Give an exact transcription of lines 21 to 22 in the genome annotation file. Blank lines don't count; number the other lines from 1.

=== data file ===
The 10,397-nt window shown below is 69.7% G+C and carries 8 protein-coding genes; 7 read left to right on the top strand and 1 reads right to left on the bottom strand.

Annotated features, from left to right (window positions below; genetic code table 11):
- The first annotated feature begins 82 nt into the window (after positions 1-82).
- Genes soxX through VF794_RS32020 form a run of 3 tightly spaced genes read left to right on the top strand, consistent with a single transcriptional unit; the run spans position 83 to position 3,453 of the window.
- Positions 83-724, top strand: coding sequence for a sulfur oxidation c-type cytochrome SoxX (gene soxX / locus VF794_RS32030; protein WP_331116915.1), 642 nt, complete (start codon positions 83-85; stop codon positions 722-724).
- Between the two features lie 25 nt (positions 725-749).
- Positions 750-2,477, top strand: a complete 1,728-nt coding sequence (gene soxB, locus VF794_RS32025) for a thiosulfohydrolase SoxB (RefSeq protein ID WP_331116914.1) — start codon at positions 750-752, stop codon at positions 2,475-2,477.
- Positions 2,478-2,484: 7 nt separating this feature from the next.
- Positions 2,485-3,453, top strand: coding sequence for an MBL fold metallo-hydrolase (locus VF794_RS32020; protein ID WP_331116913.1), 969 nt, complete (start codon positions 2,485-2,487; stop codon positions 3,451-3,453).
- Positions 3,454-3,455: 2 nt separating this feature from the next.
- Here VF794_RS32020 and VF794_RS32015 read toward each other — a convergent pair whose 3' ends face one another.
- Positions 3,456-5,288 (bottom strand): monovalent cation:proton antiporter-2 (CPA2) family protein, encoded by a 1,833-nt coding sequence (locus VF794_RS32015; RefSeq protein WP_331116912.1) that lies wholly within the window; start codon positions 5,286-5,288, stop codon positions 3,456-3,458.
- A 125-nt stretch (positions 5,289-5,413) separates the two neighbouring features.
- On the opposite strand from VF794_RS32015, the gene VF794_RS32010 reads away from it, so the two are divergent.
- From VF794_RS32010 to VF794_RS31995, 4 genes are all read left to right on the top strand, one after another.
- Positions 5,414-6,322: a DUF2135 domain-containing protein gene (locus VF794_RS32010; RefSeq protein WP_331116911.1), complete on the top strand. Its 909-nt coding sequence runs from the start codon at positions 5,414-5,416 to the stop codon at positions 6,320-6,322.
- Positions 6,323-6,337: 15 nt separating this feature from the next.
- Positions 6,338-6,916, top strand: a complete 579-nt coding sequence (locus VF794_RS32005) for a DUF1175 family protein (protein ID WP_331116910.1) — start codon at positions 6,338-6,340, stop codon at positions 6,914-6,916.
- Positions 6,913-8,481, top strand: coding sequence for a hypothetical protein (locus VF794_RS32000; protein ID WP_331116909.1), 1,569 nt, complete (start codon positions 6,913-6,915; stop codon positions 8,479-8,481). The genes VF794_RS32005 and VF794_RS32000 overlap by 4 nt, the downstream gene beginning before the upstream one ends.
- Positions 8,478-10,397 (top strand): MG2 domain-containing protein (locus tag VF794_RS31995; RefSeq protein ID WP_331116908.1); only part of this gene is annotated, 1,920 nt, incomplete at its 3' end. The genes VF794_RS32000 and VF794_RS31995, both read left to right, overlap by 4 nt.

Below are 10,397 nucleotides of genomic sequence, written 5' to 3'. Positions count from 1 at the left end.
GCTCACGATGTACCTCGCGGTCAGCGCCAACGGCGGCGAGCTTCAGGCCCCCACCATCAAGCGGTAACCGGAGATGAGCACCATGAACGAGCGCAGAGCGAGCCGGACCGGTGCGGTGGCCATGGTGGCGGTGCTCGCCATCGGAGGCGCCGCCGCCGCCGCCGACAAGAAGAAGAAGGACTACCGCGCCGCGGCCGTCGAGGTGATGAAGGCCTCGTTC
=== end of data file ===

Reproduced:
Below are 10,397 nucleotides of genomic sequence, written 5' to 3'. Positions count from 1 at the left end.
GCTCACGATGTACCTCGCGGTCAGCGCCAACGGCGGCGAGCTTCAGGCCCCCACCATCAAGCGGTAACCGGAGATGAGCACCATGAACGAGCGCAGAGCGAGCCGGACCGGTGCGGTGGCCATGGTGGCGGTGCTCGCCATCGGAGGCGCCGCCGCCGCCGCCGACAAGAAGAAGAAGGACTACCGCGCCGCGGCCGTCGAGGTGATGAAGGCCTCGTTC